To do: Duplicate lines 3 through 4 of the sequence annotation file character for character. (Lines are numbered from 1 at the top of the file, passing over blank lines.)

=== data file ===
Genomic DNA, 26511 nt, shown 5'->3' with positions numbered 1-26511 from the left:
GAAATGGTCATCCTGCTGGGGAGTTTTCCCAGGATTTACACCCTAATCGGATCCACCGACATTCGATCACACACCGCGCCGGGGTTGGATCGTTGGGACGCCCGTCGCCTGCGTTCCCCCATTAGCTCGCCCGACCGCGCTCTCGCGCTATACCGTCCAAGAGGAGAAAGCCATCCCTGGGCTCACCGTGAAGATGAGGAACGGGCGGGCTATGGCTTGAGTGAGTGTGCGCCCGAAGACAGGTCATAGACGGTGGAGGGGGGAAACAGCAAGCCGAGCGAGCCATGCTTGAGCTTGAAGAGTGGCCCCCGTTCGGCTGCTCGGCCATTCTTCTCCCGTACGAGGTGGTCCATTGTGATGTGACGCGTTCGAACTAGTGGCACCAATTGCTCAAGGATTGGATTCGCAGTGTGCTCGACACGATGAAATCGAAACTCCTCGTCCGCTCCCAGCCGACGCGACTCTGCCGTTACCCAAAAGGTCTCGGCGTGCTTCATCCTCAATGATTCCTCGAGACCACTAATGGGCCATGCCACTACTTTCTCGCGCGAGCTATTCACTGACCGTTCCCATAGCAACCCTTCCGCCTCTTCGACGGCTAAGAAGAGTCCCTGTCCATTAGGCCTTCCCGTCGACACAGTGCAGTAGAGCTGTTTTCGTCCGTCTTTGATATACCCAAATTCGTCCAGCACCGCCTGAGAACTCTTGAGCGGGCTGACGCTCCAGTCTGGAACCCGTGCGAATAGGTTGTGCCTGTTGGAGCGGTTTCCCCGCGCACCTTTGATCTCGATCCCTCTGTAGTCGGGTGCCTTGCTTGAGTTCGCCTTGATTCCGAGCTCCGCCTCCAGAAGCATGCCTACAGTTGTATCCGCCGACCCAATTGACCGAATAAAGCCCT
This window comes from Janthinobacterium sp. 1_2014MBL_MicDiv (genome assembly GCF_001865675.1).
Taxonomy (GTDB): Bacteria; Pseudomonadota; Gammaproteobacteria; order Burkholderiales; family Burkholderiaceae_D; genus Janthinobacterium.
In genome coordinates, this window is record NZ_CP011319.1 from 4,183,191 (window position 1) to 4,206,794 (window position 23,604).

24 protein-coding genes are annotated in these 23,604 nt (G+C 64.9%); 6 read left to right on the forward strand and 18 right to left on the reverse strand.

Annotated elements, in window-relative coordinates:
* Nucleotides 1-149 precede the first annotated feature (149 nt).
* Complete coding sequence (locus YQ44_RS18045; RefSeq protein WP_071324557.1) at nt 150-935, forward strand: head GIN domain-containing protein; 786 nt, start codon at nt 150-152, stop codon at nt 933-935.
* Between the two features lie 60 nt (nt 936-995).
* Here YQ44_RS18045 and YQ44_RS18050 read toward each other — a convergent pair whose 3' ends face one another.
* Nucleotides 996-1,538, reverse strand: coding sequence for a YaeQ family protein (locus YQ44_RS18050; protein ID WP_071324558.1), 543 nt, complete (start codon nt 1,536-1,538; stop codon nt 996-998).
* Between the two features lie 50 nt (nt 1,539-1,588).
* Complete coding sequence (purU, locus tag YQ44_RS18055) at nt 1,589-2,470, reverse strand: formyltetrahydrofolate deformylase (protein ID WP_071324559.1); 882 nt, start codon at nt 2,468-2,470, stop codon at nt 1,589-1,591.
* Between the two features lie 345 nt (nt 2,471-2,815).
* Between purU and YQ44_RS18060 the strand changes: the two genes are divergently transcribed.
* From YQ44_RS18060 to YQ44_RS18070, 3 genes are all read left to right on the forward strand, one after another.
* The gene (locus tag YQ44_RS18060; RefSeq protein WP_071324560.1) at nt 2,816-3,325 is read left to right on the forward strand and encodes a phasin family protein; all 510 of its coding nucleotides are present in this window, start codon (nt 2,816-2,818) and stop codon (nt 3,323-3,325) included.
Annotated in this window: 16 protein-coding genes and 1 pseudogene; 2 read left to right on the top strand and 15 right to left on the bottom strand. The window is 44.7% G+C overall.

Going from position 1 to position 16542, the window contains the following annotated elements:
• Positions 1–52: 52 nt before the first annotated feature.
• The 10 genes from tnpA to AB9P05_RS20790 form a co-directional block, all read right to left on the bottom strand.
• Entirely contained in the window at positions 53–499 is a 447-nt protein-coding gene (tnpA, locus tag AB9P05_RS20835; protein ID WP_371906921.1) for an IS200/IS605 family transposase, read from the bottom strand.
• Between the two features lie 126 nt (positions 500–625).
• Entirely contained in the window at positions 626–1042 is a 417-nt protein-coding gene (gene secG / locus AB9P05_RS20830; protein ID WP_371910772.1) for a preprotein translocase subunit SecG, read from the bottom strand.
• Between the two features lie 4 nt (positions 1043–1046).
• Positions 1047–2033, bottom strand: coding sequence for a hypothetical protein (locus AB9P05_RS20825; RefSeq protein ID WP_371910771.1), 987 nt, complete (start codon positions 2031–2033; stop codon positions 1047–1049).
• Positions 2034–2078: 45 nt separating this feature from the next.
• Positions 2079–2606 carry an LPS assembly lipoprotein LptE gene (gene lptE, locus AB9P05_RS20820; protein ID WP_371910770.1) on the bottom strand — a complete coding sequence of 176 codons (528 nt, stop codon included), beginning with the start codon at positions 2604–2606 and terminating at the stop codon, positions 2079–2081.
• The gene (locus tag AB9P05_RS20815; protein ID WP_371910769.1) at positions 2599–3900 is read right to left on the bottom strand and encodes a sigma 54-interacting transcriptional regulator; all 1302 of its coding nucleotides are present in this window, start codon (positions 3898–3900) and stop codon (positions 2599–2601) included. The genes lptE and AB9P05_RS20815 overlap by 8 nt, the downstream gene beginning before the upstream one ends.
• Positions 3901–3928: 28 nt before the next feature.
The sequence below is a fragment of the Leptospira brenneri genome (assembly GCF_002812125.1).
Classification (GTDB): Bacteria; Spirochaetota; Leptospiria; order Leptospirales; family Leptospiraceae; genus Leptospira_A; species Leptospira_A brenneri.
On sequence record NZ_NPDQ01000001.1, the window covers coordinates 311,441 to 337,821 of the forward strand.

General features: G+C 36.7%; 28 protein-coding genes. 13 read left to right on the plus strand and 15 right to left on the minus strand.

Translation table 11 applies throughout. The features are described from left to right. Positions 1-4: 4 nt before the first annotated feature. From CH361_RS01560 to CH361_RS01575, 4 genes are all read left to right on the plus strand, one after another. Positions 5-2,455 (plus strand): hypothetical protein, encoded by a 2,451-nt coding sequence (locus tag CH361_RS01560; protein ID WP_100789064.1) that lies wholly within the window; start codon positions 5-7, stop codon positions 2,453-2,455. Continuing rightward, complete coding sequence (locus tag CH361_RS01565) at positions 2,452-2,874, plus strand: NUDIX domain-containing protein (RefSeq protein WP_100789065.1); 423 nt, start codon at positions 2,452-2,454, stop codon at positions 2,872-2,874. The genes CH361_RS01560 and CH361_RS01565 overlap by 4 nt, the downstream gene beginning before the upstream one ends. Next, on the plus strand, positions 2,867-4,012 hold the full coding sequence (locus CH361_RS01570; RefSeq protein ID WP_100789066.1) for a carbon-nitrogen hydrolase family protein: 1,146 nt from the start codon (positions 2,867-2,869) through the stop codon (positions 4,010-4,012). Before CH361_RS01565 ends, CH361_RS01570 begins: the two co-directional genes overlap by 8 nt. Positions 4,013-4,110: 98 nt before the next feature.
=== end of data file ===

This window comes from Janthinobacterium sp. 1_2014MBL_MicDiv (genome assembly GCF_001865675.1).
Taxonomy (GTDB): Bacteria; Pseudomonadota; Gammaproteobacteria; order Burkholderiales; family Burkholderiaceae_D; genus Janthinobacterium.